My Photo

Bookish Places


Blog powered by Typepad

« A (very) Few Library Finds | Main | August 20: Reading Notes »


Thomas at My Porch

I am glad you liked it. This is my favorite Cather and one of my favorite books. My desire for solitude is sometimes like the Professor's.


Cather is deceptively simple and sometimes overlooked for it. Compared to some of her modernist contemporaries, she does at first blush seem "conventional" but it is terribly misleading.

I've read this book several times and think about it often. I think it's the most interesting of her books, though DEATH COMES FOR THE ARCHBISHOP is also really good. I'd recommend that as your next Cather if you haven't read it already.


My review of this is posting first thing tomorrow, but I agree with all you say here. I thought the second part was particularly stunning. And yes on the uncertainty! I had no idea how I felt when I put the book down, and I had no idea how Cather wanted me to feel, and that to me is part of the book's strength.

Laura's Reviews

I love Willa Cather - she is one of my favorite authors. I've had The Professor's House sitting on my shelf for a good ten years or so, but have yet to read it. Your review is wonderful and makes me realize I need to move it up my list of books to read!

My favorite Cather novel is Death Comes for the Archbishop. It is a beautiful novel. O Pioneers and My Antonia are a close second and third.


Glad you're enjoying this reading experience, Danielle. I may be well and truly tempted, in time, to read one of Cather's books, it seems I'm one of the few left who hasn't! And what a cover on this one...haunting and beautiful all at the same time.


In addition to books about books, I collect campus novels (call it an academic habit of navel-gazing). Like many of the commenters, I've had this book on the shelf for a long time, but have not yet read it. The idea of solitude appeals greatly...
Stephen Doyle has created a wonderful sculpture of The Professor's House:


Thomas--I can see why this is a favorite with so many people. It has so much to think about, and I also loved that feeling of solitude--both with the professor and with Tom when he was on the mesa alone that summer.
Skip--I was surprised that her books were so easy to read, but it is really misleading, isn't it. I like that though. I think many people can find her accessible, yet there is still more to her if you are willing to dig a little. I have not yet read Death Comes for the Archbishop--but I've heard it is her best work. I'll definitely be picking it up at some point, though I think I'll work on Winesburg, Ohio at the moment before returning to Cather.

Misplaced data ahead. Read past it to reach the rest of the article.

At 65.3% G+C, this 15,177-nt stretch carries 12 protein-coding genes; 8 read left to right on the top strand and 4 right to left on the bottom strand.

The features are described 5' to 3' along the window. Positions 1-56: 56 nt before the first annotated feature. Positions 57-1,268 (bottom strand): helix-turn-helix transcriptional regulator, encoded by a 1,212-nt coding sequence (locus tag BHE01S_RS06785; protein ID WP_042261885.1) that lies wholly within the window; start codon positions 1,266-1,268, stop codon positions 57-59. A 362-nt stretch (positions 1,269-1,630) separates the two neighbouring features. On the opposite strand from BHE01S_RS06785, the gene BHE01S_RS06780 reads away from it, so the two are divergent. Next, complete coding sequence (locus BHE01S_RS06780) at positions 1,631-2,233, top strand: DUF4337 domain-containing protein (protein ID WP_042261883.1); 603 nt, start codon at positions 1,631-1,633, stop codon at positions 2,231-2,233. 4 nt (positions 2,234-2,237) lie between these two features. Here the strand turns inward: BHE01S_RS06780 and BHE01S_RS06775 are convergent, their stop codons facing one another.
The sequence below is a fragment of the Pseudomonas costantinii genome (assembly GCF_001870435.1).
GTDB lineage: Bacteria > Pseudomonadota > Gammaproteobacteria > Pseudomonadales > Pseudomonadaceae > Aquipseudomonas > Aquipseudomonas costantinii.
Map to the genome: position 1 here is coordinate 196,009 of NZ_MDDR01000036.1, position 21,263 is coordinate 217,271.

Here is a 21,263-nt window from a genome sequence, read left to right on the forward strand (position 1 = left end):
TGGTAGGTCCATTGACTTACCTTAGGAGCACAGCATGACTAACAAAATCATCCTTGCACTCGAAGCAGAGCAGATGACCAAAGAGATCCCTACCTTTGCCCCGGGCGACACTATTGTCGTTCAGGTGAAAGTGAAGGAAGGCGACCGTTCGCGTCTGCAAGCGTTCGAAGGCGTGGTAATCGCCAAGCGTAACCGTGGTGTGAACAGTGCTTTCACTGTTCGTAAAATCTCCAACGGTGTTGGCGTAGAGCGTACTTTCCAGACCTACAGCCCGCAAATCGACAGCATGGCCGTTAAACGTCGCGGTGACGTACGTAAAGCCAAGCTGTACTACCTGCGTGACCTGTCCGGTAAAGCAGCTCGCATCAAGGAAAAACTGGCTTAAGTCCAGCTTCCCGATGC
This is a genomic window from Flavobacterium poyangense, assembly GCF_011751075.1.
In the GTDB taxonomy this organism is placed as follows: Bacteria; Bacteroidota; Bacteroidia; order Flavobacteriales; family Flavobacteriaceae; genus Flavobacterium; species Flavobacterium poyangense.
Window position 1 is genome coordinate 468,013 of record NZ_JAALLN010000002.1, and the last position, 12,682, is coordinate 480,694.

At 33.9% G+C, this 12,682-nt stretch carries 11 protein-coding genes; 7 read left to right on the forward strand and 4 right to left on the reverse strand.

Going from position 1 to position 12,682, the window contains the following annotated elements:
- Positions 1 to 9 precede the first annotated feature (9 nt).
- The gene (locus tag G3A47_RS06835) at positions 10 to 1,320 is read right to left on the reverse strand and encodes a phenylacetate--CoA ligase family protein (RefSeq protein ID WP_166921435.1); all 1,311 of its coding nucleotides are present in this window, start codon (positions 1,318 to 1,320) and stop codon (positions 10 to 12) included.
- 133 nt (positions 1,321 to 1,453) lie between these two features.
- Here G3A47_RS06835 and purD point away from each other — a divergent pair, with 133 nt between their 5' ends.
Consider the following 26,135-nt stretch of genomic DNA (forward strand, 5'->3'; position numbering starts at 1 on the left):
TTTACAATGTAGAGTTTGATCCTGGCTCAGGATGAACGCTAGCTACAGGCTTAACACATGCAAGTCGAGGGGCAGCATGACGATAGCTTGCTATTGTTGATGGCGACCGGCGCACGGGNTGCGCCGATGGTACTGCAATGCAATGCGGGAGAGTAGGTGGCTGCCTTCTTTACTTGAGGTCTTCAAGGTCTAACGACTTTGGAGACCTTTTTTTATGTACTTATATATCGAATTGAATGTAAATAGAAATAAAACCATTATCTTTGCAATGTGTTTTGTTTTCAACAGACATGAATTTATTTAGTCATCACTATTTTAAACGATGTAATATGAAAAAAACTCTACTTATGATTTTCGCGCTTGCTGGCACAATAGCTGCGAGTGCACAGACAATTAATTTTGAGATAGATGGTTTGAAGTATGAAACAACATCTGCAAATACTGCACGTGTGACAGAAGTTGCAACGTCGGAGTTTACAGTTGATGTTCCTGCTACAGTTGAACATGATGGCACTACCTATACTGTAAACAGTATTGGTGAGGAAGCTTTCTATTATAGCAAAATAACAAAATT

Teresa--I'm looking forward to reading your thoughts on it. I'm glad that someone else read it at the same time I did as I love getting other perspectives on a work! And I'm glad you also had a bit of uncertainty. I actually finished this a little while ago, but I had to think about it and roll things around in my mind before I could write anything--still left so much out.
Laura--Willa Cather is one of those authors I've meant to read for years. The time is right at the moment, so I am really enjoying her work. I *loved* My Antonia and could easily go and pick it up now and start reading again. I do need to reread O Pioneers--that was the only Cather I had read, but it's been far too long and details have faded away. Death Comes for the Archbishop is going to be a book that I think I will need to buy rather than borrow.
Darlene--I waited such a long time to read Willa Cather, but she is worth the wait. I think you would like her if you find at some time an urge to pick up one of her books. Isn't the cover great? I borrowed it from my library, but it has a different cover (also lovely with a chair and desk/painting). It is also a Virago.
Nathalie--This would be a great novel with an academic setting--perfect to read in fall, too. I love this setting as well. It's a lovely novel when you get to it--I would love to hear what you think. And thanks for that great link--I love that--how do people think up these things? I'm terrible at that sort of creativity but am more than happy to appreciate it in others!


What a nice review. I am also someone who has never read Willa Cather. I am sure I am missing something. I always felt drawn to My Antonia but this sounds even more wonderful... Blissful solitude...

Margaret Powling

This novel is in my *'basket', which is an extension of the TBR pile ... must dig it out forthwith and put it in the TBR pile i.e. a move up the reading ladder!
*the 'basket' in question is a large, flat basket with more than 200 books piled into it, not a small shopping basket.


What a marvellous review - I've just read Teresa's and you both concur that it's an excellent novel. I'd expect nothing less from Cather! I've read three of her books so far and am hungry for more - she's become one of my favourite authors and I'm in awe of her amazing writing. It's unlike any other. Lucy Gayheart is superb - do read it next!


Oh this sounds like a good book that I am going to have to find myself a copy of. I've read and very much enjoyed Death Comes for the Archbishop.


Sisters Of The Earth(a compilation of poems, essays, exerpts from novels and journal entries about Nature)holds a piece called The Ancient People coming from Song Of The Lark by Willa Cather. As that is the only Cather on my shelves I think I'll start there now.

Buried In Print

I've read four, but I'm exceptionally fond of her Song of the Lark, partly because I heard she was critical of it later in her writing life, and partly because I do love stories about women and creativity (although this is about a woman who can sing, which is something I most definitely cannot do myself). It's nice to hear so many good things about Lucy Gayheart as I have this one yet to read myself too.